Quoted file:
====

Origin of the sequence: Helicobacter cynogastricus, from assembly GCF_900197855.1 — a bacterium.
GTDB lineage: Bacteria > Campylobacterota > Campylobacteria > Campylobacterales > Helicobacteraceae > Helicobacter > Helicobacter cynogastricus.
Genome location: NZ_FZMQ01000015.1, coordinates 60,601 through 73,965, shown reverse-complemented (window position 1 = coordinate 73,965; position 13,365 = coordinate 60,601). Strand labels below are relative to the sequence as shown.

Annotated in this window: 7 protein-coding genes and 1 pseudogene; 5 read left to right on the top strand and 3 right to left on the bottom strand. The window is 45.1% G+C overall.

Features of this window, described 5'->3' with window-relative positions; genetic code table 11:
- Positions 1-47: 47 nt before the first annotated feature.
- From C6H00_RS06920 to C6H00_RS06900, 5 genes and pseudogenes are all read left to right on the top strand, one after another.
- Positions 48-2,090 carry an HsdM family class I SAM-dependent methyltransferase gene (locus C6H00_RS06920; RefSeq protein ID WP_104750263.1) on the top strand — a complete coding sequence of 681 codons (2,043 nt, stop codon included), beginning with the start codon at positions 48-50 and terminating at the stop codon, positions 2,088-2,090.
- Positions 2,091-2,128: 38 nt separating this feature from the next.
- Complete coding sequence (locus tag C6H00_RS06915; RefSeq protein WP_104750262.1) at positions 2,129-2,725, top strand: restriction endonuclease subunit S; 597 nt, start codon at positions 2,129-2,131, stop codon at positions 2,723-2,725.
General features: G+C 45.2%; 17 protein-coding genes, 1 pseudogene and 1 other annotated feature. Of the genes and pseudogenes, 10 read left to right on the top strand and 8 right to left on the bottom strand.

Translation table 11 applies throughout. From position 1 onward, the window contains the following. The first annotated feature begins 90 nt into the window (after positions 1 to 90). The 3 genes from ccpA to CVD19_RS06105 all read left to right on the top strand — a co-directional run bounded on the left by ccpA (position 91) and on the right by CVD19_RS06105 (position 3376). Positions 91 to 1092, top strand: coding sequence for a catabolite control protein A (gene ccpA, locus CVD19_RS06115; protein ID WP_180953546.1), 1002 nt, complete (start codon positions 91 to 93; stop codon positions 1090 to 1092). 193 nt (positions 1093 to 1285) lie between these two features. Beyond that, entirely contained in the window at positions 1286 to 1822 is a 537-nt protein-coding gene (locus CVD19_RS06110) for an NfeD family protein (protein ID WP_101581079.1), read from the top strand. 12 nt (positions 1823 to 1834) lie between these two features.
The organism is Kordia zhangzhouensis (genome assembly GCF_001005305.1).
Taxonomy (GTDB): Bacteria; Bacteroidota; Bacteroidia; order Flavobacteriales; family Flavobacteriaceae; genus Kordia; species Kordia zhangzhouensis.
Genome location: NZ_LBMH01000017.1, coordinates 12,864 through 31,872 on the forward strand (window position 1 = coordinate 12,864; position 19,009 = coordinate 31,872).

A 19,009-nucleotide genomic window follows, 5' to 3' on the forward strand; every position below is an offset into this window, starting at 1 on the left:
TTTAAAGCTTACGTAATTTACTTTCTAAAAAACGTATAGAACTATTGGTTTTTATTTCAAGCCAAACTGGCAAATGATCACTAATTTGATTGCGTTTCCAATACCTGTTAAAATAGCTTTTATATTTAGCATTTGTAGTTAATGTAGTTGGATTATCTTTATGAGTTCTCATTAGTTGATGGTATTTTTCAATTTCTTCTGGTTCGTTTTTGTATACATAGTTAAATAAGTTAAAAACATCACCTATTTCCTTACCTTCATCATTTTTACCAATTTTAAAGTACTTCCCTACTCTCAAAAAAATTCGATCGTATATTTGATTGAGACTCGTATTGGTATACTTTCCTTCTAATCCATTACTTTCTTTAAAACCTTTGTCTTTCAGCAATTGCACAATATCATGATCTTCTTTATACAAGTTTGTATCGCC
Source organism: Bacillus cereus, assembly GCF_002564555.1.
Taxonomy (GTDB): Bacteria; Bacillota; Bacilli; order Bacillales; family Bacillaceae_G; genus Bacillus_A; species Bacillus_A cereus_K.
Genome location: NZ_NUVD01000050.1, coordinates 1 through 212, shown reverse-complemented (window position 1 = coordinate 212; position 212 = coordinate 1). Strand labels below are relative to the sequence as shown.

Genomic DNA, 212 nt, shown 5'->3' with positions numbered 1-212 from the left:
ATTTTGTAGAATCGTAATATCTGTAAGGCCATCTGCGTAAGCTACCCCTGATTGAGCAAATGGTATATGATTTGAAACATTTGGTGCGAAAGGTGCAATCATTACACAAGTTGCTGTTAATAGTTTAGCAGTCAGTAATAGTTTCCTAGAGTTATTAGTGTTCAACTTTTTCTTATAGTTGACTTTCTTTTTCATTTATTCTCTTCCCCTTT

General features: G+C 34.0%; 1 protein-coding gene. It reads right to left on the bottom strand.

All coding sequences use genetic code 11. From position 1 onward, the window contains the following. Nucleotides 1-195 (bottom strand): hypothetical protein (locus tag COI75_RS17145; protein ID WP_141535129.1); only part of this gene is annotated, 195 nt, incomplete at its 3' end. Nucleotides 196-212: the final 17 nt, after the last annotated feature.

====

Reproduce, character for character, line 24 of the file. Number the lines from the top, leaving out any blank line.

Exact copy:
All coding sequences use genetic code 11. From position 1 onward, the window contains the following. Nucleotides 1-195 (bottom strand): hypothetical protein (locus tag COI75_RS17145; protein ID WP_141535129.1); only part of this gene is annotated, 195 nt, incomplete at its 3' end. Nucleotides 196-212: the final 17 nt, after the last annotated feature.